We soon discovered this hostel was much more than just a normal hostel. The owner Alan Bate is a former pro cyclist from the UK who’s most well known claim to fame is holding the Around the World Cycling Record. Inside the hostel’s main building (across the street from the dorms) was a 2-story mini-museum of cycling memorabilia he had collected over the years. In it were panthenon cycles with no tubes on the wheels, antique bikes, medals, photos of the owner with Lance Armstrong, etc. This is close to Ben’s equivalent of Disneyland. Now that the owner was older, he had settled down with a local Thai woman, and had a child. When we were there the owner had a broken foot that kept him laid up, mostly in the room to the side of the cycling museum. On the other side of the cycling museum was a bar, The Hub Pub. The bar was just as simple and nice as the hostel. It had a great vibe and drew a good crowd of locals and visitors alike.
We took a stroll through the town shortly before sunset. Chiang Khong is actually very pretty, and we were surprised and impressed for a border town. There was a vibrance to the town, and it had many amenities catering to foreigners that you can appreciate when removed from western culture for a while. The Mekong River creates the natural border with Laos which lends to a nice view alongside most of the town. Sitting along the river and watching the last rays of sunlight light up Ban Houayxay (the border town on the Laos side, also known as Huay Xai or Houei Sai or a couple other variations) we were thankful for again listening to our gut and making the stop-over in this unlikely quaint spot.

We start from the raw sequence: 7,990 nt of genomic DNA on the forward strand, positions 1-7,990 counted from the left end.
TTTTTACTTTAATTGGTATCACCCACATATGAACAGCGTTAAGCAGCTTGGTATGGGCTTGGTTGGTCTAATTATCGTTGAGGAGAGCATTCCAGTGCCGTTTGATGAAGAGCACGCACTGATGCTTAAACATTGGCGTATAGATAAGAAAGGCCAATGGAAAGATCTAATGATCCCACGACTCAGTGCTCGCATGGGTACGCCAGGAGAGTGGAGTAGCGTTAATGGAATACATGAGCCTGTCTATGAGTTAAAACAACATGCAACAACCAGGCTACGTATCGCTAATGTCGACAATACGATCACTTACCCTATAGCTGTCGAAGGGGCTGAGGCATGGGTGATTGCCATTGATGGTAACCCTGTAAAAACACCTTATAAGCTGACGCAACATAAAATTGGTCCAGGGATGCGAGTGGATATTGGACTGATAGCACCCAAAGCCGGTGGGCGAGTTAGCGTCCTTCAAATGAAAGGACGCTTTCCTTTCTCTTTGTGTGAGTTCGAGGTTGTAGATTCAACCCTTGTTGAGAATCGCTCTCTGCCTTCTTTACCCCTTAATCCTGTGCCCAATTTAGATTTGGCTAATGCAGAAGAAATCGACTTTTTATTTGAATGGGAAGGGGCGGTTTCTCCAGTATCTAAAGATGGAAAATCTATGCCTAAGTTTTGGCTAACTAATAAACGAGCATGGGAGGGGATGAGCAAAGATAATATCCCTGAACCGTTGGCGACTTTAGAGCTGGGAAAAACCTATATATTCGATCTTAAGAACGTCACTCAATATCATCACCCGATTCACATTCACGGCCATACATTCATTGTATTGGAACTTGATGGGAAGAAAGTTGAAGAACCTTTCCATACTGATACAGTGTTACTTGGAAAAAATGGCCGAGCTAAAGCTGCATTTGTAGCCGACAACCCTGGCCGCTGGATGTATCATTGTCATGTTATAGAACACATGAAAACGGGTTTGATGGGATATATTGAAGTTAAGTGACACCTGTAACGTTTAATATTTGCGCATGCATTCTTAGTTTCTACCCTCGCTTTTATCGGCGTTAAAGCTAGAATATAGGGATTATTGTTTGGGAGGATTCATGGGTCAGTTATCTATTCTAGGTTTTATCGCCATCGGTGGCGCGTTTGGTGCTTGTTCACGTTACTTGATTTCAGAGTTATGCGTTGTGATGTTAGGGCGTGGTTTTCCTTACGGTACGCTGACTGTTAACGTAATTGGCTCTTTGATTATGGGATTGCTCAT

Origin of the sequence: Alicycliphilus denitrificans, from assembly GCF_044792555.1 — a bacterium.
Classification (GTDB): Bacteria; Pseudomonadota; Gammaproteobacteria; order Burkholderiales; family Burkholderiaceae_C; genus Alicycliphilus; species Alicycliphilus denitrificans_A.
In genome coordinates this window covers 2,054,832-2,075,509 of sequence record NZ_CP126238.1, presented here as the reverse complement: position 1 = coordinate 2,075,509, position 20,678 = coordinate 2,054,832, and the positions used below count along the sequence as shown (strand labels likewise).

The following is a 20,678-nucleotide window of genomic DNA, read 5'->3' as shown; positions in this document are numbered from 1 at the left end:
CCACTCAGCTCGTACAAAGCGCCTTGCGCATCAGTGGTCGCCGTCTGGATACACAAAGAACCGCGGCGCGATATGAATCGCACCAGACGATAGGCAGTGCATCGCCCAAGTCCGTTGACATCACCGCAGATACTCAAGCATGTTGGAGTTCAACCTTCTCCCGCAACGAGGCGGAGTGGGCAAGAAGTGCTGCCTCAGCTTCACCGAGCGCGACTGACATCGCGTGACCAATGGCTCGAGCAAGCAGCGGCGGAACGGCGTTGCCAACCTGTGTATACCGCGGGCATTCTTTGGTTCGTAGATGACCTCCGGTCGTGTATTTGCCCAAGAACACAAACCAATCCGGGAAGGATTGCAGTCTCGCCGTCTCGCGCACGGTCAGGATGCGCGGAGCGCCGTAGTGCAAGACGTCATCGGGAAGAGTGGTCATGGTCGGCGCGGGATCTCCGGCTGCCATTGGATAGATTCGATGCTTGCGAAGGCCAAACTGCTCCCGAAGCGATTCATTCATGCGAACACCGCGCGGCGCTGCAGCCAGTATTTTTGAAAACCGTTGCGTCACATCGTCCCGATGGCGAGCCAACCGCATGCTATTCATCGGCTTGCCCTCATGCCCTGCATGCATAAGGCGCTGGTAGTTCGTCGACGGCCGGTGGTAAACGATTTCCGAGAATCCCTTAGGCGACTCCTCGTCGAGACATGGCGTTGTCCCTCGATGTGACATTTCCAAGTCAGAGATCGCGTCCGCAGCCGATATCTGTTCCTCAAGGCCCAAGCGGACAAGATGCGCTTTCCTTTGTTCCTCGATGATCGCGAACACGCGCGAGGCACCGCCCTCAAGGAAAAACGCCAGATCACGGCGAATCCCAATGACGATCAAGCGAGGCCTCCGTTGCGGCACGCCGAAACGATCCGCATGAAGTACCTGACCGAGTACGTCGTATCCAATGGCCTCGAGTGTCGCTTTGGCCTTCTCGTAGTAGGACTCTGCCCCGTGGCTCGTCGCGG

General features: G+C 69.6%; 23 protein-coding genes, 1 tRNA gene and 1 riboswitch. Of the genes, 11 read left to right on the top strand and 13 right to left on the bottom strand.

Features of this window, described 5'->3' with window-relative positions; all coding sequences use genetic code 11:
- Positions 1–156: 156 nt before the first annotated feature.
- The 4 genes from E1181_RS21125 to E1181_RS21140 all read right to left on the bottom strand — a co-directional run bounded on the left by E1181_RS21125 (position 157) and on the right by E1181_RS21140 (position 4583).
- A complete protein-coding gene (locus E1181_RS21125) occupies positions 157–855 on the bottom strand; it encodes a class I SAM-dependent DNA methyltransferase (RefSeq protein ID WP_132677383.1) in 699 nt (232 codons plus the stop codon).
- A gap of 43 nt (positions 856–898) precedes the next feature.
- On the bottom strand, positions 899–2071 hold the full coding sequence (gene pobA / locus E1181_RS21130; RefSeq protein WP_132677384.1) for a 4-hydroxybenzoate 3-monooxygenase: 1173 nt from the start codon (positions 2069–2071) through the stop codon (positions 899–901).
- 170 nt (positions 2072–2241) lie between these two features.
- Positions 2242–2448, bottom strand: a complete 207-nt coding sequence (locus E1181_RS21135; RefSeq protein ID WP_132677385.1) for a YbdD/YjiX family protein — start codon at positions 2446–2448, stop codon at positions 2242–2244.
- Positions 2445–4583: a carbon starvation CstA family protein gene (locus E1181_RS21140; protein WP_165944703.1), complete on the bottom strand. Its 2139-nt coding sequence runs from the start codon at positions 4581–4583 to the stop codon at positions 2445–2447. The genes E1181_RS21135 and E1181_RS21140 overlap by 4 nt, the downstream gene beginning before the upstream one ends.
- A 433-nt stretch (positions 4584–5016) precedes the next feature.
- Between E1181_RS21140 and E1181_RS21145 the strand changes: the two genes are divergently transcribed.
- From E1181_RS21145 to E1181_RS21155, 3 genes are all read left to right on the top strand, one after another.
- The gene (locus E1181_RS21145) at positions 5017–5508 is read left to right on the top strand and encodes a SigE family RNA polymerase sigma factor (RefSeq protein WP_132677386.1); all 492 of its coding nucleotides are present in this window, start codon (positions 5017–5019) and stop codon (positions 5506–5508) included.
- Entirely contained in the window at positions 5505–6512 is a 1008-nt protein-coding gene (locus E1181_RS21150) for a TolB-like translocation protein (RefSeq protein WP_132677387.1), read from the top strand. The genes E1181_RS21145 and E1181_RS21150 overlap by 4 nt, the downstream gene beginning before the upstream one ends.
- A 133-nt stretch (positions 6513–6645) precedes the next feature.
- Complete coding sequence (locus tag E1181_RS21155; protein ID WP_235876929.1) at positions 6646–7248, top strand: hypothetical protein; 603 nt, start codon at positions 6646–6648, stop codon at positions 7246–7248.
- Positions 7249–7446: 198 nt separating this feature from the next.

We had planned to have a quiet night in, but by the time we were back at the hostel all the dorm beds had been taken (only five of the sixteen had been occupied two hours before when we had arrived) and the bar was becoming quite the social gathering. Being our definite last night in northern Thailand, we eventually ended up caving in and cutting loose. It felt right, after five weeks in Thailand to give it a good sendoff, especially with the cool place we were staying in, friendly cohabitants at The Hub, and really good SoundCloud playlist they were grooving to. We met a couple really nice guys from the Netherlands, some local cyclists, an Irish guy who had just started teaching English in the town, and many other travelers like us who planned to make the border crossing the following day.